You feel like Delilah, sitting at your kitchen table with your scissors in your hand. A wand would be neater—you haven't much skill at cutting hair, but years have ingrained the spell as deep as wingardium leviosa—but Sirius is uneasy with a wand near his throat. He's uneasy about a number of things. He's uneasy about sitting in your shabby little kitchen, eyes darting over the peeling paint and shining pots and—again and again—to the door hanging crooked on its hinges, to the barred windows. He's scoping out routes of escape, and you've been careful to leave it clear, to sit out of his direct line of vision. Bars remind Sirius of prison, being held in, held back, held aside.
His hair reminds Sirius of prison, his skin crawls with the filth and fumes of prison. He bathed for an hour last night, and his skin is brutally scrubbed this morning, peeking out in red-white-pink blotches at the open collar of your shirt, at his bony wrists visible above the cuffs. Sirius has been bigger than you at shoulder and shank since you were fourteen—he looks about fourteen now, shrunk down to bare bone, all that gleaming expanse of muscle shorn away in prison. Only his hair lends his face a shadowed adulthood: with that gone he will look wrenchingly young. He looks now to your travelled eye like the wandering ascetics who throng the streets and riversides of india; last night with his coiled hair dripping and a towel around his jutting hips he might have been a Naga sannyasin.
“The hair has to go.” His voice is unpredictable, swooping from the lowest rasp up to a quavering attempt at normalcy that he cannot maintain for more than a few seconds at a time. He used to have a clear strong tenor, and your ears ache for it. He has been avoiding speech. This is the first time in an hour that he has spoken. It is the first time all morning that you have fallen silent, and Sirius has been grasping at contact since he arrived yesterday afternoon.
“I know,” you say, and, taking up the thread of inane conversation, add, “I'm simply planning how best to go about it.”
Sirius smiles. It is a small smile, but it is an old one that you remember well, and to have it turned on you after a lapse of thirteen years is oddly disconcerting. “It's not a military campaign, Moony.”
“Those are usually easier,” you opine, and wait for his hesitant smile. You have spent in childhood and youth and hard-fruiting adulthood an unconscionable amount of time attempting to make Sirius smile.
You get it now, and a roll of the eyes that feels almost as though there is no effort involved. “If you'd only start, Moony, and stop with the whingeing.”
You knock off a mock salute and take your place behind him, replacing the sight of you with the touch of your free hand moulded to his shoulder. It is painfully narrow under your palm. His neck, under the hair, shows his spine in sharp relief, knobs of bone jutting up. You pause with the scissors poised to take your hand off his shoulder and take up a fistful of hair. “I'm just going to hack some of this away,” you say, maintain contact. “Shouldn't hurt.”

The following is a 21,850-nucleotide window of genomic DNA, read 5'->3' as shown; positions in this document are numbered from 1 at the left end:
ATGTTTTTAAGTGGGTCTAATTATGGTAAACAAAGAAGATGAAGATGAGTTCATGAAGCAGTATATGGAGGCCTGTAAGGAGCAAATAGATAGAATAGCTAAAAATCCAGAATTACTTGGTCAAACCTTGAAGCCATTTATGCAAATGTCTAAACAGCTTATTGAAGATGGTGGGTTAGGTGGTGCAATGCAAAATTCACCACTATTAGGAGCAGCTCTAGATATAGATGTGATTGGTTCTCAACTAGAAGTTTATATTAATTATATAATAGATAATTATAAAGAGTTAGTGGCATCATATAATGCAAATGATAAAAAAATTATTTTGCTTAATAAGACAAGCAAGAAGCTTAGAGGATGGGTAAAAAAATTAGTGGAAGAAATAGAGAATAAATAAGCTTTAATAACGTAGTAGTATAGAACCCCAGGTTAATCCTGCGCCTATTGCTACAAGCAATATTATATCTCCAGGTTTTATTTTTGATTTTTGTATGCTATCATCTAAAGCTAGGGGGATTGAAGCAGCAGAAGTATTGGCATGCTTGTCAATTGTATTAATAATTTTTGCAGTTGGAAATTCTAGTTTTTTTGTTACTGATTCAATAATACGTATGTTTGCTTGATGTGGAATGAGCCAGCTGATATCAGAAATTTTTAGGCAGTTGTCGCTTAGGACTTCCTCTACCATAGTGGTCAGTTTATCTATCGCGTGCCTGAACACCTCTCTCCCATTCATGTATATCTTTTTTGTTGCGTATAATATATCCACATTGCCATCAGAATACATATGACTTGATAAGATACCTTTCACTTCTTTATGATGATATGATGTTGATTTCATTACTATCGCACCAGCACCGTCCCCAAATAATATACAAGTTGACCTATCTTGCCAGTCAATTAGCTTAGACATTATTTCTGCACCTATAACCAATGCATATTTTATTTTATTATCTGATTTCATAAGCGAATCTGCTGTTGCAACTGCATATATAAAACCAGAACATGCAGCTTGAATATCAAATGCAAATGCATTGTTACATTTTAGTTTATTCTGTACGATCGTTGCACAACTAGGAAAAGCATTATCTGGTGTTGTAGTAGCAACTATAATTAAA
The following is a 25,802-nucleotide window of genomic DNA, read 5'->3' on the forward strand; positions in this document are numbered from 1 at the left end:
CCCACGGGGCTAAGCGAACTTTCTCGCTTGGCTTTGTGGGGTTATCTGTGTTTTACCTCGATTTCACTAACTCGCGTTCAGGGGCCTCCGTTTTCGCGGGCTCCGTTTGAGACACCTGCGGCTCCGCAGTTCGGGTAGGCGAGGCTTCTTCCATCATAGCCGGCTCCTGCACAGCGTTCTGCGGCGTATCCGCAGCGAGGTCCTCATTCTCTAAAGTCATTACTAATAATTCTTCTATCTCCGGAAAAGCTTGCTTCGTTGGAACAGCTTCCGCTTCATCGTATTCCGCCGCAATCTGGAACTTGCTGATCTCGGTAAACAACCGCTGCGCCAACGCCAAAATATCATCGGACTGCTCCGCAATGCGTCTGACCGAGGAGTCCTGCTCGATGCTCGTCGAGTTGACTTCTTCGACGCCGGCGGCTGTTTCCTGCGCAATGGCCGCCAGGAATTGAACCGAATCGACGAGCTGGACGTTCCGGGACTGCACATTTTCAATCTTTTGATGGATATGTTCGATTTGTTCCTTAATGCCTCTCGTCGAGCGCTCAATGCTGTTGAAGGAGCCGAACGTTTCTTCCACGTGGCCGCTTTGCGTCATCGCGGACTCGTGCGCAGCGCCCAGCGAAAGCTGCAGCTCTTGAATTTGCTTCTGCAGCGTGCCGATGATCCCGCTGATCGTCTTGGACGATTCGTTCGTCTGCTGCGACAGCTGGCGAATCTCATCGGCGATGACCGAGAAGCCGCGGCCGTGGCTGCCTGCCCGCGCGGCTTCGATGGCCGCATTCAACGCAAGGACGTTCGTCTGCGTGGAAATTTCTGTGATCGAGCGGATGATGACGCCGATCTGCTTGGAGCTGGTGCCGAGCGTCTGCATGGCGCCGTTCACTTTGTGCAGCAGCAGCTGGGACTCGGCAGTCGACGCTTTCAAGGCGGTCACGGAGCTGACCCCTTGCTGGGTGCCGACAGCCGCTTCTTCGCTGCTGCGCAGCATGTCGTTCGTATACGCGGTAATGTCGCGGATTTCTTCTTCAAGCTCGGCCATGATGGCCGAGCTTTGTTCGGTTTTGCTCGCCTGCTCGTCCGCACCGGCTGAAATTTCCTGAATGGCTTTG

He leans forward, acquiscent, presents you with the nape of his neck, oddly, terrifying vulnerable. You long to lean forward, press lips and teeth to it, bite down in ownership. He would let you, you can feel surrender in the tensed body, across the stiff poise of his shoulders, and you know it of old. It would be something familiar, beyond the shuttered formality of being allies and the broken reflection of having been friends—you have bitten the nape of his neck before, seeking out the ridge of bone that so plainly presents itself to your eyes now.
You break skin with your scissors, cutting too close, your eyes too focused on the contour of bone beneath skin to attend to your work. Sirius groans, a heart-breaking, bitten-off sound, and pushes against your hands, against the cold steel between his skin and yours. You could do it, you could let the scissors fall clattering to the floor, shove Sirius against the kitchen table, pin him with your hands on shoulder and arm and with your teeth in his flesh and your tongue on his skin, and learn the new taste of him and relearn the known taste of him, and mark him as yours again and make him yours again, and keep him. You could.
You want so badly to do it that you can feel in your arms the strain of keeping them from wrapping around Sirius and in your lips the strain of keeping them from kissing Sirius. You had not realised how you had missed him, you had not realised that you had. Thirteen years you were without him, and not alone, and not unhappy. Not happy, neither, but well content with your piecemeal jobs and your piecemeal life that you have pulled together since the war, with odd lunches and articles in magazines and weekly teas with the sisters and widows of lost souls, and now with Sirius here it all fades away, and if you press your skin to his, your mouth to his, your bodies together it will be for a little time as though you are young yet, a decade and more ago, and the years will melt away under his hands, under his mouth that is still beautiful. You could.
“Remus?” he says, and his voice is his old voice for an instant, and there is a plea in it, and waiting hope.
You move back, away, take your hands from him and school your voice into impassivity. You are not young as once you were, and to break again would be beyond mending. “Your hair's a right mess,” you say, and snip off another lock.